African Union holds G8 to account

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[ACCRA] The African Union has called for the establishment of an independent body to ensure that pledges to Africa made by members of the G8 countries are honoured on time.

Chairman of the African Union and president of Ghana, John Kufuor, said this week (11 June) in Accra, Ghana that an independent committee will help check that the G8 delivers on its promises in a timely and well-planned manner.

The president was receiving a delegation from the nongovernmental organization Africa Progress Panel, chaired by the former UN Secretary General Koffi Annan.

Kufuor considers this necessary because implementation of previous pledges made by the G8 to Africa has often been delayed or incomplete.

For example, the G8 indicated at the 2005 summit in Gleneagles in Scotland that they would provide US$50 million in aid for Africa by 2010 (see African science must grasp its window of opportunity), but so far only US$25 million has been delivered, with only three years to go until the deadline.

Kufuor said that at the recent G8 summit in Germany, the African Union presented their requirements to the G8 and urged the group to revisit the issue of aid for Africa. But the leaders seemed to show more interest in allocating separate funds to tackle HIV/AIDS and other common diseases in Africa such as malaria and tuberculosis.

Africa faces a lot of challenges in the energy, water and education sectors, therefore investment in research and development and in infrastructure is vital at the moment, Kufuor said. He singled out Ghana, which has been facing a massive energy crisis resulting in a power shortage throughout the past year.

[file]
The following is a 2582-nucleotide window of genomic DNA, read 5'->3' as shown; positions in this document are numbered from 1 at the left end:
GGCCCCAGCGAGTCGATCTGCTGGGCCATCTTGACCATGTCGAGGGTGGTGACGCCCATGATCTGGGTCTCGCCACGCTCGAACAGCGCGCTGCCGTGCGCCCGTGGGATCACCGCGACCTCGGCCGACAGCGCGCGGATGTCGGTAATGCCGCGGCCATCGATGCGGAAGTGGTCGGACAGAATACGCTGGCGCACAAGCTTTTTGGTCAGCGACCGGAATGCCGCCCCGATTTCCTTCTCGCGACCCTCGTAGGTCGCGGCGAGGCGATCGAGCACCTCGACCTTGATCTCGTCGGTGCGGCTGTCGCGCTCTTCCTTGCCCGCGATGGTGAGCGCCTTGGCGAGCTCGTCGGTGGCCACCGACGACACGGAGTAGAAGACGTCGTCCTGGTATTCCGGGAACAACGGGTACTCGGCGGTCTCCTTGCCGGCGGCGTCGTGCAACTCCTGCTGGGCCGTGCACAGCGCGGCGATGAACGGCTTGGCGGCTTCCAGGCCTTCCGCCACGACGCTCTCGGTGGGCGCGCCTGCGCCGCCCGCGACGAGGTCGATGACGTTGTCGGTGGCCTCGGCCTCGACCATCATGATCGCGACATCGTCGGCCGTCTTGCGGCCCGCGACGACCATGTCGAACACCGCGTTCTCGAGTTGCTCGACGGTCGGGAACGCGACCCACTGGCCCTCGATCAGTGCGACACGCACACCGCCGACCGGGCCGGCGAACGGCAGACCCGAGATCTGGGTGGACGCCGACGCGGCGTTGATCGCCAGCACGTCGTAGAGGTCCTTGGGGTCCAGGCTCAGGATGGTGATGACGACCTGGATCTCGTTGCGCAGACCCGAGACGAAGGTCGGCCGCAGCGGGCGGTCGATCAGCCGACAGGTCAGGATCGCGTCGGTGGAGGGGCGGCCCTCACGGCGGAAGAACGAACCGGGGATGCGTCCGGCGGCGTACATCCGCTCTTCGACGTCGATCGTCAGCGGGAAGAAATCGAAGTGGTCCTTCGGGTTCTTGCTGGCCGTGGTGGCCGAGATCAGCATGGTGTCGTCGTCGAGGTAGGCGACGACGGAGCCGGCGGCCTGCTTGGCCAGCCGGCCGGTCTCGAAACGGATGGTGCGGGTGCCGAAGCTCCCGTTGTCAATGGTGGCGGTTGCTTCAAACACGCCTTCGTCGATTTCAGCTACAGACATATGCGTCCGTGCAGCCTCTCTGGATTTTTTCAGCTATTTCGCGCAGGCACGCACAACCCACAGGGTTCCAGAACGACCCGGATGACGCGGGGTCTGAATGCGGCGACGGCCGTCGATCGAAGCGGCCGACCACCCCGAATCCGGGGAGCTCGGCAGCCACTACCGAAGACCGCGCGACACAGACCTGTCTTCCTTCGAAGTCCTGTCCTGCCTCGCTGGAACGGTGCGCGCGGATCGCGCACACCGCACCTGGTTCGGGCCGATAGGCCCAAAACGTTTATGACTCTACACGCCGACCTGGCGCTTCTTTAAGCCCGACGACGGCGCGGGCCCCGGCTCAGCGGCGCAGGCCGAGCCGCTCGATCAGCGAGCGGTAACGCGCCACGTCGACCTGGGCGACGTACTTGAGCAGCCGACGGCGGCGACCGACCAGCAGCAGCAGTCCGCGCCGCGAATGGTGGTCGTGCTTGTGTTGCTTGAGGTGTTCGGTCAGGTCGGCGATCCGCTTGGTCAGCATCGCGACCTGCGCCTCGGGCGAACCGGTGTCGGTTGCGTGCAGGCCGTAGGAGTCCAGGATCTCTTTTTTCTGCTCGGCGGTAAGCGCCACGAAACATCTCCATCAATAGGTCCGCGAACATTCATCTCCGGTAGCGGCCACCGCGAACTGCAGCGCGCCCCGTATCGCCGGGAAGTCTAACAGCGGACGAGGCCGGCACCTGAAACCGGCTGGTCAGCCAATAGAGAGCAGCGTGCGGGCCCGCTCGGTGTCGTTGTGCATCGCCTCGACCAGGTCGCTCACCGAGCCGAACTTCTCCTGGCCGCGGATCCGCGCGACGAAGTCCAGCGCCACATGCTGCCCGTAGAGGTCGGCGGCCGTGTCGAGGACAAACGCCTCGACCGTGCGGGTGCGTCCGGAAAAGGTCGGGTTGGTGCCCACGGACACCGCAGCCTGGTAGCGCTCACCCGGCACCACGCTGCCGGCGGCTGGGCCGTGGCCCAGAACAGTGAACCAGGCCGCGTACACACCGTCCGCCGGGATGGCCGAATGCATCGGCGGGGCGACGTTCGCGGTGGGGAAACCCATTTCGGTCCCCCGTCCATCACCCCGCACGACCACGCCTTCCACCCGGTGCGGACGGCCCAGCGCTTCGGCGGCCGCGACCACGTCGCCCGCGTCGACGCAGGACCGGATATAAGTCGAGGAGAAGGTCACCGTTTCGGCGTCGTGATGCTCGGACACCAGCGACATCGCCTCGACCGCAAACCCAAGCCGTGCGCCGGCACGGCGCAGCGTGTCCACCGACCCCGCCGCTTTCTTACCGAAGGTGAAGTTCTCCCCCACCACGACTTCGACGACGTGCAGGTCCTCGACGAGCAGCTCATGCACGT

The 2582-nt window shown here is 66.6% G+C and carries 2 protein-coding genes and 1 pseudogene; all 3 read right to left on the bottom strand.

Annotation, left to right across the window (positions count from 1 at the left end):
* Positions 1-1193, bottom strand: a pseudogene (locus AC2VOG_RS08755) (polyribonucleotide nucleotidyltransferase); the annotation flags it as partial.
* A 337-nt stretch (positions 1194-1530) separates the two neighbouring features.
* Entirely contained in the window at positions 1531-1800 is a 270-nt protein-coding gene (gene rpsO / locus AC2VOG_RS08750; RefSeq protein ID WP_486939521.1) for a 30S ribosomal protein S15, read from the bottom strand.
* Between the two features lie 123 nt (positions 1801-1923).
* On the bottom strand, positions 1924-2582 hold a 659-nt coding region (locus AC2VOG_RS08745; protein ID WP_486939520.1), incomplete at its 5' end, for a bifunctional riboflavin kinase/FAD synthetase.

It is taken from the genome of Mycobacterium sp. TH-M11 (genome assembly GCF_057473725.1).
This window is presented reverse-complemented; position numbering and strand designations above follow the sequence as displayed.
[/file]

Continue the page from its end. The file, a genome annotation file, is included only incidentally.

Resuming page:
Kofi Annan said that an independent body would also ensure that African countries honour and implement their side of commitments made to the G8.

He said partnership between donor countries and developing countries ought to be based on mutual accountability.

Annan appealed to the G8 to come up with a timetable for the disbursement of the US$60 million pledged last week in Germany because this will help Africa to execute the projects on time.

Ernest Asare, the director of communication at Ghana’s Energy Foundation, told SciDev.Net that the G8 has tried to help Africa in needy areas but that it is up to individual countries to start investing in science in order to solve problems such as the shortage of energy.

He said that, as in Ghana, scientists should investigate alternative energy sources such as biomass, and that they should raise public awareness through scientific forums about how these problems should be tackled.

In other news, Kofi Annan was appointed (14 June) chairman of the Alliance for a Green Revolution in Africa. The Kenya-based organisation, established last year and funded by the Bill and Melinda Gates and Rockefeller Foundations, aims to help small-scale farmers in Africa increase productivity of their farms.

Speaking at the World Economic Forum on Africa in Cape Town yesterday, Annan said he would fight the deterioration of food security and livelihoods in Africa.